Emmanuel Adebayor left Crystal Palace during the summer after a six-month stay at the club. In 12 appearances, he managed just one goal.
The nearly 33-year-old has been without since leaving Selhurst Park. A lack of game time has not prevented Adebayor from making an impression with Togo at the African Cup of Nations this month. In Togo's open game of the tournament, a 0-0 draw with favourites Ivory Coast on Monday, the striker put in a performance described by his manager as 'unbelievable'.
An inkling into his form comes from an interview with the Guardian. Adebayor has been keeping fit playing with friends and old teammates back in Togo. On Tuesdays, Thursdays and Fridays, players congregate on a pitch which Adebayor has renovated near his home.
Friends, old team-mates from the national team, would call me and say: ‘Can we have a game with you guys tomorrow?’ I’d say: ‘OK, sure, come.’ They would come, we’d play and then afterwards we’d go into my house, drink some soft drinks and talk about the old days – about the Cup of Nations, the 2006 World Cup, things we had experienced together.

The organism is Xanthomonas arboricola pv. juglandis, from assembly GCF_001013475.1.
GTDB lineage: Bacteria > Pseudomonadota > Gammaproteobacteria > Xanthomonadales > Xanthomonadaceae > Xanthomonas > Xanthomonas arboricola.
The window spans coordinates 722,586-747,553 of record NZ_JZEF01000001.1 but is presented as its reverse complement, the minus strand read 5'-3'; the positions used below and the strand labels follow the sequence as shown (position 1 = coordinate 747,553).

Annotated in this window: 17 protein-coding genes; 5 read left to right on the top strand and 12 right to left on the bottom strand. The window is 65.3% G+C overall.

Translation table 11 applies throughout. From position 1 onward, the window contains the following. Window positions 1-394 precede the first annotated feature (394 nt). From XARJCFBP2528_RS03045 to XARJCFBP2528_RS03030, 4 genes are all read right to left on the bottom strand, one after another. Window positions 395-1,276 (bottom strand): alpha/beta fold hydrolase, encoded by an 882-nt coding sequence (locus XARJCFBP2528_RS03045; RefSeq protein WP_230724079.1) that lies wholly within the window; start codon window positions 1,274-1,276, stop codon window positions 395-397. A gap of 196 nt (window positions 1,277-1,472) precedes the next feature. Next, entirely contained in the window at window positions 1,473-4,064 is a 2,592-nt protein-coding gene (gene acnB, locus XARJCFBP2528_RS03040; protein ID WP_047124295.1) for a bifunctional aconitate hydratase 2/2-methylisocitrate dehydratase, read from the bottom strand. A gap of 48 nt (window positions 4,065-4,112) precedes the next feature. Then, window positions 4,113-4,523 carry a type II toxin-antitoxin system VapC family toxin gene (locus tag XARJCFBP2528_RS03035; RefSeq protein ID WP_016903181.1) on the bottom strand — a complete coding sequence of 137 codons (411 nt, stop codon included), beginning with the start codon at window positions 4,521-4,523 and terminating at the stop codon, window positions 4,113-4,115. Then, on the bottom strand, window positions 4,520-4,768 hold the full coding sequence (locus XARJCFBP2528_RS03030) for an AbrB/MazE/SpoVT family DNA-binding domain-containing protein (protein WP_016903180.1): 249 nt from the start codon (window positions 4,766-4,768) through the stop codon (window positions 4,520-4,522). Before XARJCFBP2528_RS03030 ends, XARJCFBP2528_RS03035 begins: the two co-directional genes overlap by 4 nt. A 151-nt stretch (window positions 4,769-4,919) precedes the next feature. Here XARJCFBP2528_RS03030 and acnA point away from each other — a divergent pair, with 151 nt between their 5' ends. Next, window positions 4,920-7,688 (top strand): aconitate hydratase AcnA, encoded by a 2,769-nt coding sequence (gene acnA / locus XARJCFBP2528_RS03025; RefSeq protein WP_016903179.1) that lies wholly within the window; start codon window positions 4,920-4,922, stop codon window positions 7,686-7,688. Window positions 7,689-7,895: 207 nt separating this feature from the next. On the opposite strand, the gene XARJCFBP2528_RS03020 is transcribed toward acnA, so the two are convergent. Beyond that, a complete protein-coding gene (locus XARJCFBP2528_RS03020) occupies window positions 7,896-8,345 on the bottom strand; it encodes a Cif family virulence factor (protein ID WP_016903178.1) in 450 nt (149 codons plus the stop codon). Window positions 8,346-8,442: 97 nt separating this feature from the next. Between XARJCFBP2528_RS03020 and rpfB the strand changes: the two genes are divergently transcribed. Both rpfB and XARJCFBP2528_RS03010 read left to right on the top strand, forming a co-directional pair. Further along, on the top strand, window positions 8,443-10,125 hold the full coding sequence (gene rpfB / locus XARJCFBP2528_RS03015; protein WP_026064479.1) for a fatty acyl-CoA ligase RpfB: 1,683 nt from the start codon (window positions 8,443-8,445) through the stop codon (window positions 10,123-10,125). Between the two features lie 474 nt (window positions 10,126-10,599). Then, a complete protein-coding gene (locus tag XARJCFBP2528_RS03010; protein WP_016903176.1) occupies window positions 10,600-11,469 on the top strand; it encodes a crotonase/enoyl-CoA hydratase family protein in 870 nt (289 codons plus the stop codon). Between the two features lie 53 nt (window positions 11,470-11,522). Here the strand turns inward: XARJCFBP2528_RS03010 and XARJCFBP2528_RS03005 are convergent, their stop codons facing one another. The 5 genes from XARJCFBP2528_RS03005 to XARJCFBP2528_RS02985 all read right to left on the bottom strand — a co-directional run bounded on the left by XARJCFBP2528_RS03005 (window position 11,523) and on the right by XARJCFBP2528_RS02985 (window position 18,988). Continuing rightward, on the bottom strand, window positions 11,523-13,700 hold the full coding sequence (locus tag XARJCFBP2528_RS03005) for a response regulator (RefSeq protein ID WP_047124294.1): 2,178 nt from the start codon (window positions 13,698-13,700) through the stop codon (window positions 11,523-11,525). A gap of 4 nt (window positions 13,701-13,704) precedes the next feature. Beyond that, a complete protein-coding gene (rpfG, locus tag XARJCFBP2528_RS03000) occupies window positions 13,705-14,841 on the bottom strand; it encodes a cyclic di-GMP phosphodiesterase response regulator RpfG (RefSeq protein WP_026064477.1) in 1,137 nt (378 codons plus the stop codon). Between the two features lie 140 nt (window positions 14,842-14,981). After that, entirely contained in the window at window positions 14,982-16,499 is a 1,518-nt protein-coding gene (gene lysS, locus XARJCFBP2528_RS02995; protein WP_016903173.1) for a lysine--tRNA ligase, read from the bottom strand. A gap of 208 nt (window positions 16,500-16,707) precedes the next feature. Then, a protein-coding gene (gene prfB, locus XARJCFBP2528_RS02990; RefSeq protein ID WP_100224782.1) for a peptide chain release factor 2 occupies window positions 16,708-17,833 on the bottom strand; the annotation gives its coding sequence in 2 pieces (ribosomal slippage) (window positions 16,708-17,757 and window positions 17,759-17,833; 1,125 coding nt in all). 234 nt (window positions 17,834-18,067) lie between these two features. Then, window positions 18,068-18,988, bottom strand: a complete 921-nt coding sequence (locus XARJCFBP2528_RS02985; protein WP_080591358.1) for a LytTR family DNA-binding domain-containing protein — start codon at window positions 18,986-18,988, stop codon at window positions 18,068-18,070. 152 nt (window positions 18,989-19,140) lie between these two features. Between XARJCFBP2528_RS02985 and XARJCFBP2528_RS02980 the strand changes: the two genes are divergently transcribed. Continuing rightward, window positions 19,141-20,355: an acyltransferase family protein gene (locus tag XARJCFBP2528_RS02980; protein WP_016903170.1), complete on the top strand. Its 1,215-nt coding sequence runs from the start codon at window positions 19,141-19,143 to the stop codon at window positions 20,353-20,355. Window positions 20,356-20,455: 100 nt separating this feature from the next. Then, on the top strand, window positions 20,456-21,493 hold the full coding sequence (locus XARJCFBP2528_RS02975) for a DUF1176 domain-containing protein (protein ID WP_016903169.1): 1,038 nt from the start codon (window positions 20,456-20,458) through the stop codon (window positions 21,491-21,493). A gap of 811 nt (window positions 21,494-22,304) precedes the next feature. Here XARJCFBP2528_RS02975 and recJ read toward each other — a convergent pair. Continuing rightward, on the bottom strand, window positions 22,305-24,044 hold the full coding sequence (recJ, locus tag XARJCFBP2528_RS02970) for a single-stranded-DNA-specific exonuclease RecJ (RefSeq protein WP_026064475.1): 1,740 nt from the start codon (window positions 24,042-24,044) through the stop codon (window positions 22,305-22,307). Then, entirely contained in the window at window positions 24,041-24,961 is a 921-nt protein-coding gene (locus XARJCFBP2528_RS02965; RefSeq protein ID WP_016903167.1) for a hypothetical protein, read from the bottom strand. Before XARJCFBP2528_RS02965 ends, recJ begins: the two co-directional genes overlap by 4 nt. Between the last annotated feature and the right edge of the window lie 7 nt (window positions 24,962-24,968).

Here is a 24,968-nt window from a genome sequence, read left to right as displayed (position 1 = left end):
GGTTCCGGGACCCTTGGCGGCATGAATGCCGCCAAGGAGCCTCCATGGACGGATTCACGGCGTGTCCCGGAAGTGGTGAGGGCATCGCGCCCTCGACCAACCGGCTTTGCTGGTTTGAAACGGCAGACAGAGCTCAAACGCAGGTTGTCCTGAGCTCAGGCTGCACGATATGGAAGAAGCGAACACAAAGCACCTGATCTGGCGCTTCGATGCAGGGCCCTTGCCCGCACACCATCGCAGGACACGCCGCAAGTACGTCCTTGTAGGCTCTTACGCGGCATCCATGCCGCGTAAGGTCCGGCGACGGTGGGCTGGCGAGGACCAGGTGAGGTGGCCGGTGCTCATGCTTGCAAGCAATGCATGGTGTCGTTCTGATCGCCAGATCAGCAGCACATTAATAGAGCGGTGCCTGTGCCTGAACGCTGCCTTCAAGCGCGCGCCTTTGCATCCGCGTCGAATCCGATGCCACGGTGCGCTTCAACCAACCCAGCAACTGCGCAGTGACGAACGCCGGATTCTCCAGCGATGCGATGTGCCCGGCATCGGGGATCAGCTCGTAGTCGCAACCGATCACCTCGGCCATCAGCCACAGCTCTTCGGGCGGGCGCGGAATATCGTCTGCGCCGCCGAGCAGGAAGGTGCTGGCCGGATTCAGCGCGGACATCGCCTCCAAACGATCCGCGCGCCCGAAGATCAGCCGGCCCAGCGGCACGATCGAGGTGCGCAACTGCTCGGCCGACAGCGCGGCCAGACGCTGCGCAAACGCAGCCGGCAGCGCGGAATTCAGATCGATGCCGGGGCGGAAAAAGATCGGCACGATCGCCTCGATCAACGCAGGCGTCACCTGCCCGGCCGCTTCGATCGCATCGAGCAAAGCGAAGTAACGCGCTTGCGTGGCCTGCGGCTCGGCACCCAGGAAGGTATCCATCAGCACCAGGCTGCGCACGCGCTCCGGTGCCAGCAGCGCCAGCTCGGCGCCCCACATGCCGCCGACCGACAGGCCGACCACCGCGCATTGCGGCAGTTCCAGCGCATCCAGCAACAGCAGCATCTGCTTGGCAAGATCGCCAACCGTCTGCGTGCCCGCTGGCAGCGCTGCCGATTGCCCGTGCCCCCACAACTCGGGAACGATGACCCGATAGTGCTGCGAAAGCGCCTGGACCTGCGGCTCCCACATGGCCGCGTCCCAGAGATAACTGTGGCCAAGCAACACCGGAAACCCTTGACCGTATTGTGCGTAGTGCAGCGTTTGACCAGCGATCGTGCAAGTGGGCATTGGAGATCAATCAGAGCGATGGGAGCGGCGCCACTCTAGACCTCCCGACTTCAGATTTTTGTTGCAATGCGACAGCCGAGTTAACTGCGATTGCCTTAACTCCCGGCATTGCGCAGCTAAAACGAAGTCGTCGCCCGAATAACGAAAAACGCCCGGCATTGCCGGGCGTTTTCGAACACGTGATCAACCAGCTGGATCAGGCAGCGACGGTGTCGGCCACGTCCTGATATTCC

People would say to me: ‘I can’t believe you are playing here, you’re too big for here,’ and I would ask them why. I’ll never be too big for anything. I was born in a house without a light or a toilet, so why would I forget who I am or where I come from? It is where I started – why should I be sad about playing there?
A move to Lyon which was mooted in September - the one where he was rumoured to have smoked and asked for whiskey during a meeting with the French side's manager - ultimately did not happen because he would not agree to a clause preventing him from playing in the African Cup of Nations.
That he has been out of football for the past half year does not frustrate Adebayor. His experience of the Togo team bus shooting in 2010 gives him an appreciation for what he has.
Of course I’m watching the Premier League and I’ll think: ‘Wow, I could have scored that goal,’ ‘Oh, I could have missed that’ or ‘Wow, I’ve missed this atmosphere’. That’s normal, it’s where I’ve been for nine or 10 years and you miss it. But look, I was there in Cabinda in 2010 so I could be in a wheelchair today, or dead and forgotten. How can I complain about not playing football for six months?
Adebayor doesn't understand why he has such a bad reputation in England. At the extreme, he's viewed as a money-grabbing mercenary.
The view offered by the Guardian interview gives a different perspective on the player, a side of him unknown to most.